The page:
NEW MUSEUM | OCTOBER 22, 2008 – JANUARY 26, 2009
As Mary Heilmann’s retrospective has traveled around the country (the New Museum is its fourth venue), certain facts and telling details have merged into a nearly universal characterization. Heilmann has been painting geometric abstract canvases for about forty years. Her paintings are casual—personal in the way of clothes hanging distinctively from an individual body—and rather amazingly free of abstraction’s historical romance with speed and mechanism. She’s called The Simpsons her “big heroes” for its use of color, titled a 2005 painting Surfing on Acid, and described herself as “ornery” for beginning to paint in 1968, when the medium was (at least in lower Manhattan) desperately uncool.
These are among the things one needs to know about Heilmann, and the loose, tough-funny qualities that make them so enjoyably repeatable are certainly in tune with the openness and sensuous pleasure of the exhibition. I wonder, though, if all of this doesn’t tend to triangulate to a somewhat faulty point, positioning Heilmann as godmother to the New Museum’s inaugural Unmonumental and other such manifestos of modesty—exhibitions whose highs and lows average out to something like two parts quotation of Minimalism/High Modernism, one part “critique” and/or pop reference, one part private language.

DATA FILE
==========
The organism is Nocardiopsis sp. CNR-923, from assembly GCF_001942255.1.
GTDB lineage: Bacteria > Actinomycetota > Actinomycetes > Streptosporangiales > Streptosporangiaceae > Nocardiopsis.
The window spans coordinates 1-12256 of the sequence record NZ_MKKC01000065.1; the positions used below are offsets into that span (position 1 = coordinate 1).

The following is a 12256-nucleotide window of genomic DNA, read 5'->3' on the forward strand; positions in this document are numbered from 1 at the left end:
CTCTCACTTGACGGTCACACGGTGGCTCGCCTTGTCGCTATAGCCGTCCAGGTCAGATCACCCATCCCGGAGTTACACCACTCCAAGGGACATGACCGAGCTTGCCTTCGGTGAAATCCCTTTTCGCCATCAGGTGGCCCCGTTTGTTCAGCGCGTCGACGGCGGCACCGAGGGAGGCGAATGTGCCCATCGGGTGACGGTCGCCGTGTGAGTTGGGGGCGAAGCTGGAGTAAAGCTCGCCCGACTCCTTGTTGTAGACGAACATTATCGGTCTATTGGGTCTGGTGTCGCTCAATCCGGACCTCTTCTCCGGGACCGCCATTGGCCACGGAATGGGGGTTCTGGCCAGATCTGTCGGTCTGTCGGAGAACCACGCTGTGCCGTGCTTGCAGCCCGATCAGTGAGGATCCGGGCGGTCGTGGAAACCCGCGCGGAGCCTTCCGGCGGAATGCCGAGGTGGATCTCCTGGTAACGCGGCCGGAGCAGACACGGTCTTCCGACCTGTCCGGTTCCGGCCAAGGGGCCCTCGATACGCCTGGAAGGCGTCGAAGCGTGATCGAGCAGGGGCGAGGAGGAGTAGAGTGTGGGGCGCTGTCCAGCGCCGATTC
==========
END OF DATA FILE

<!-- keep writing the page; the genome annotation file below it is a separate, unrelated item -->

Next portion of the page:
Ornery is a pretty a good word for Heilmann’s approach to making geometric abstract canvases, but not primarily because she broke the bonds of contemporary fashion when she began to paint, or because she continues to put the scare-quotes around “High” Modernism today. Ornery, rather, because when Heilmann turned to painting in 1968, her peers and drinking buddies Donald Judd, Robert Smithson, and Richard Serra associated the medium with a centuries-old, ideologically problematic quest to create a perfect visual fiction: the canvas as a window through which we look onto an imaginary world. They wanted to overcome that fiction, recasting art as a direct, materialist experience, and they were convinced that sculpture was the way to do it. Ornery, too, because those same peers further associated abstract painting with Clement Greenberg’s restrictively progressive formalism, which, at its worst, is simply an updated version of art history as a story of illusionism and its vicissitudes. And ornery—last and most interestingly—because while apparently sharing those concerns Heilmann went on to address them directly from within the medium of painting. If some degree of illusionism is built into the medium, how is one to paint with full knowledge of that fact and not produce a kind of lie?